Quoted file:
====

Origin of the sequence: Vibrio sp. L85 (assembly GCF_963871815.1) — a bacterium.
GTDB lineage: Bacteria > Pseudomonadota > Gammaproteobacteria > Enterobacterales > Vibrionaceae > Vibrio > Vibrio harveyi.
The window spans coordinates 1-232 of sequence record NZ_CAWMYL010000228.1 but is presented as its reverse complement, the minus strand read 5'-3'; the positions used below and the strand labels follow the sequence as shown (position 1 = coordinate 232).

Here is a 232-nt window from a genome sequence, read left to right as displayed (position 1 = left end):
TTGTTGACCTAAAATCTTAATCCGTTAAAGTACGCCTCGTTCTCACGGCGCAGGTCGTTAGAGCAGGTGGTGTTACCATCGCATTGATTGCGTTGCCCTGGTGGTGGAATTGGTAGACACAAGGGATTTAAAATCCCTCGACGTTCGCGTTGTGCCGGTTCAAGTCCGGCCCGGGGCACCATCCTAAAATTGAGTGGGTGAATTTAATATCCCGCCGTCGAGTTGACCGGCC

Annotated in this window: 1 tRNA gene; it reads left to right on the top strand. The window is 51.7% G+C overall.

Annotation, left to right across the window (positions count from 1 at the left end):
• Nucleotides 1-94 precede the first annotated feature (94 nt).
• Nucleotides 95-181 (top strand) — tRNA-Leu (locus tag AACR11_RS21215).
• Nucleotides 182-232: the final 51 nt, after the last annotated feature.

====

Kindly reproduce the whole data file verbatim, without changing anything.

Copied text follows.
Origin of the sequence: Vibrio sp. L85 (assembly GCF_963871815.1) — a bacterium.
GTDB lineage: Bacteria > Pseudomonadota > Gammaproteobacteria > Enterobacterales > Vibrionaceae > Vibrio > Vibrio harveyi.
The window spans coordinates 1-232 of sequence record NZ_CAWMYL010000228.1 but is presented as its reverse complement, the minus strand read 5'-3'; the positions used below and the strand labels follow the sequence as shown (position 1 = coordinate 232).

Here is a 232-nt window from a genome sequence, read left to right as displayed (position 1 = left end):
TTGTTGACCTAAAATCTTAATCCGTTAAAGTACGCCTCGTTCTCACGGCGCAGGTCGTTAGAGCAGGTGGTGTTACCATCGCATTGATTGCGTTGCCCTGGTGGTGGAATTGGTAGACACAAGGGATTTAAAATCCCTCGACGTTCGCGTTGTGCCGGTTCAAGTCCGGCCCGGGGCACCATCCTAAAATTGAGTGGGTGAATTTAATATCCCGCCGTCGAGTTGACCGGCC

Annotated in this window: 1 tRNA gene; it reads left to right on the top strand. The window is 51.7% G+C overall.

Annotation, left to right across the window (positions count from 1 at the left end):
• Nucleotides 1-94 precede the first annotated feature (94 nt).
• Nucleotides 95-181 (top strand) — tRNA-Leu (locus tag AACR11_RS21215).
• Nucleotides 182-232: the final 51 nt, after the last annotated feature.